Rihanna wears a jacket with the eye of Horus on it.
She also performs on a Horus themed stage:
Horus.- He is the Sun God of Egypt of around 3000 BC. He is the sun, anthropomorphized, and his life is a series of allegorical myths involving the sun’s movement in the sky. From the ancient hieroglyphics in Egypt, we know much about this solar messiah. For instance, Horus, being the sun, or the light, had an enemy known as Set and Set was the personification of the darkness or night . And, metaphorically speaking, every morning Horus would win the battle against Set – while in the evening, Set would conquer Horus and send him into the underworld. It is important to note that “dark vs. light” or “good vs. evil” is one of the most ubiquitous mythological dualities ever known and is still expressed on many levels to this day.
Broadly speaking, the story of Horus is as follows: Horus was born on December 25thof the virgin Isis-Meri. His birth was accompanied by a star in the east, which in turn, three kings followed to locate and adorn the new-born savior At the age of 12, he was a prodigal child teacher, and at the age of 30 he was baptized by a figure known as Anup and thus began his ministry. Horus had 12 disciples he traveled about with, performing miracles such as healing the sick and walking on water. Horus was known by many gestural names such as The Truth, The Light, God’s Annointed Son, The Good Shepherd, The Lamb of God, and many others. After being betrayed by Typhon, Horus was crucified, buried for 3 days, and thus, resurrected.
These attributes of Horus, whether original or not, seem to permeate in many cultures of the world, for many other gods are found to have the same general mythological structure.
In the religion of Thelema, it is believed that the history of humanity can be divided into a series of Aeons, each of which was accompanied by its own forms of “magical and religious expression”. The concept of the Aeons was reinterpreted by the English occultist Aleister Crowley (1875–1947), the founder of Thelema, who claimed to have learned it from The Book of the Law, a sacred text he believed had been dictated to him by his Holy Guardian Angel Aiwass in 1904. The Book of the Law is divided into three sections, each of which describes a different aeon.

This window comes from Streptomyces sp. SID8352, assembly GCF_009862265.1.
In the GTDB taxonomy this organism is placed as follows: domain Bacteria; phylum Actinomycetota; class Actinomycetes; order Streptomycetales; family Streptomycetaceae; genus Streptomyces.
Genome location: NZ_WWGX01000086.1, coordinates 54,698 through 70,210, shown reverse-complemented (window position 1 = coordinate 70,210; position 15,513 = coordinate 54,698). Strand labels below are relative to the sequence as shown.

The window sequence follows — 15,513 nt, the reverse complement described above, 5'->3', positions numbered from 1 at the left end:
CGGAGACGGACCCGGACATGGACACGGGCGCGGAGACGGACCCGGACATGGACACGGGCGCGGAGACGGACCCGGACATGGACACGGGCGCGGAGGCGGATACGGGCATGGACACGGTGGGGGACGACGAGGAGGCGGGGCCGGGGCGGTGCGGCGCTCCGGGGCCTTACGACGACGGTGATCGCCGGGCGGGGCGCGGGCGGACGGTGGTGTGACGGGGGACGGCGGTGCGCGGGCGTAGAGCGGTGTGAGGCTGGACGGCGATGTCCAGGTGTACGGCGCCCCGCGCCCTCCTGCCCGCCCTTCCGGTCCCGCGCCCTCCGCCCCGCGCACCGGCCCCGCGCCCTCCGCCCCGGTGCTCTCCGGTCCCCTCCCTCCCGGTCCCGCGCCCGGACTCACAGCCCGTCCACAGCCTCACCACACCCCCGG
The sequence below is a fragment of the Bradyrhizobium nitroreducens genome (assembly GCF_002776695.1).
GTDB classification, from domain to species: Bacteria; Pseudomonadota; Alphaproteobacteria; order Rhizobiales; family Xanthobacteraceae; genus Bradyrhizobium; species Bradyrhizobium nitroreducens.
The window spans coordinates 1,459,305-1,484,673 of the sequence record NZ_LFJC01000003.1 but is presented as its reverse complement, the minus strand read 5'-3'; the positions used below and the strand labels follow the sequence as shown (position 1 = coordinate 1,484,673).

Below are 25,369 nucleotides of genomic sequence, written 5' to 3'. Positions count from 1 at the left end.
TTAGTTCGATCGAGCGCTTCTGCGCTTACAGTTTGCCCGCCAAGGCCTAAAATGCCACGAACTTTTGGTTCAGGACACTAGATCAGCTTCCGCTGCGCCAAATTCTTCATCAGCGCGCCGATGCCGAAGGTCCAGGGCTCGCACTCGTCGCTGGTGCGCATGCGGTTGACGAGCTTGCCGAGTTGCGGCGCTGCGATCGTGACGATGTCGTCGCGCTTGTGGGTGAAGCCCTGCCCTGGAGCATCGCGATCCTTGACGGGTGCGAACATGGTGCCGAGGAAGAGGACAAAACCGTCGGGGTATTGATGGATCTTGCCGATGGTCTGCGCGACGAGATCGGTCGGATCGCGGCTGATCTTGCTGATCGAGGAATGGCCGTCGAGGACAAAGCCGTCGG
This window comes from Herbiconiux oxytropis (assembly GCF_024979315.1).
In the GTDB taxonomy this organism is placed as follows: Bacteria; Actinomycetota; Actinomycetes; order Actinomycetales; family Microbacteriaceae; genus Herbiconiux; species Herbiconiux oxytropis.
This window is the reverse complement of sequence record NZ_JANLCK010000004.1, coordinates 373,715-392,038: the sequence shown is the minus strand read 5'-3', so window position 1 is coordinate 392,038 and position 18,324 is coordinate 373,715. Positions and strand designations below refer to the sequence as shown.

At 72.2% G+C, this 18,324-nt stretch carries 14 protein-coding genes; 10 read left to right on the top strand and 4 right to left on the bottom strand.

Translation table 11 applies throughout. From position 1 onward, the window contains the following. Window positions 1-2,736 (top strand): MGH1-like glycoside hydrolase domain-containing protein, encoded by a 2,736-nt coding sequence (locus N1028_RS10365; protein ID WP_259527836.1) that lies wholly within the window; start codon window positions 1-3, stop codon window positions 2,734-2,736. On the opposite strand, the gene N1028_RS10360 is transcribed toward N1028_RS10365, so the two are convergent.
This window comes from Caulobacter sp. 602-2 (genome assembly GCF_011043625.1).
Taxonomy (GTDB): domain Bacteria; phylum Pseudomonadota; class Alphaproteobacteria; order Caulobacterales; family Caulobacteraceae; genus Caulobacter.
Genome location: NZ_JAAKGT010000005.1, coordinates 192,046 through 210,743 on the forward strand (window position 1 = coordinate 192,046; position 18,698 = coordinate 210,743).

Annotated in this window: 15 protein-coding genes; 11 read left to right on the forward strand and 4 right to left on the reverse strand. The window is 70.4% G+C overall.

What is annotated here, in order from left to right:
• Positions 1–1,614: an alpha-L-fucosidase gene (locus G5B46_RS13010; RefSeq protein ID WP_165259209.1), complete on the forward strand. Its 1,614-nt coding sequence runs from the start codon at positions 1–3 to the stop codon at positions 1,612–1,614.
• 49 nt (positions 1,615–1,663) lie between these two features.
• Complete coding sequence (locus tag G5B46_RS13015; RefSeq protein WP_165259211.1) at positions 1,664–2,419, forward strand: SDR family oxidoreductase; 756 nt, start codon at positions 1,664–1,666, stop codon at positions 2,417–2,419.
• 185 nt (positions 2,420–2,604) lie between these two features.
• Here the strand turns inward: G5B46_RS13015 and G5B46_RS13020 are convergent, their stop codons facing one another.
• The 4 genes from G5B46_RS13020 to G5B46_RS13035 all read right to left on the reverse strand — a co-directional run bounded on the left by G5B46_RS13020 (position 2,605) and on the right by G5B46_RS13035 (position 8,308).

The first of these was the Aeon of Isis, which Thelemites believed occurred during prehistory and which saw mankind worshipping a Great Goddess, symbolised by the ancient Egyptian deity Isis. In Thelemite beliefs, this was followed by the Aeon of Osiris, a period that took place in the classical and mediaeval centuries, when humanity worshipped a singular male god, symbolised by the Egyptian god Osiris, and was therefore dominated by patriarchal values. The Book also asserted that in 1904, humanity would enter into a third aeon, the Aeon of Horus, which was controlled by the child god, symbolised by Horus. In this new aeon, Thelemites believe that humanity will enter a time of self-realization and self-actualization.
According to Aleister Crowley, an “Aeon of Horus” was soon coming in which mankind would become devoted to self-rights & liberties as we usher in a universal utopia united by a collective consciousness under one rule of law – his Law of Thelema called, “Do what thou wilt”, It is in this way that we would then become gods ourselves.
Of that age, Crowley writes:
“There is no need to develop the ethics of Thelema in detail, for everything springs with absolute logic from the singular principle, “Do what thou wilt shall be the whole of the Law.” Or, to put it another way, “There is no law beyond Do what thou wilt.” And, “thou hast no right but to do thy will.”
This formula itself springs ineluctably from the conception of the individual outlined in the preceding section. “The word of Sin is Restriction.” “It is a lie, this folly against self.” The theory is that every man and every woman has each definite attributes whose tendency, considered in due relation to environment, indicate a proper course of action in each case. To pursue this course of action is to do one’s true will. “Do that, and no other shall say nay.”” Aleister Crowley, Chapter – THE ADVENT OF THE AEON OF HORUS, Confessions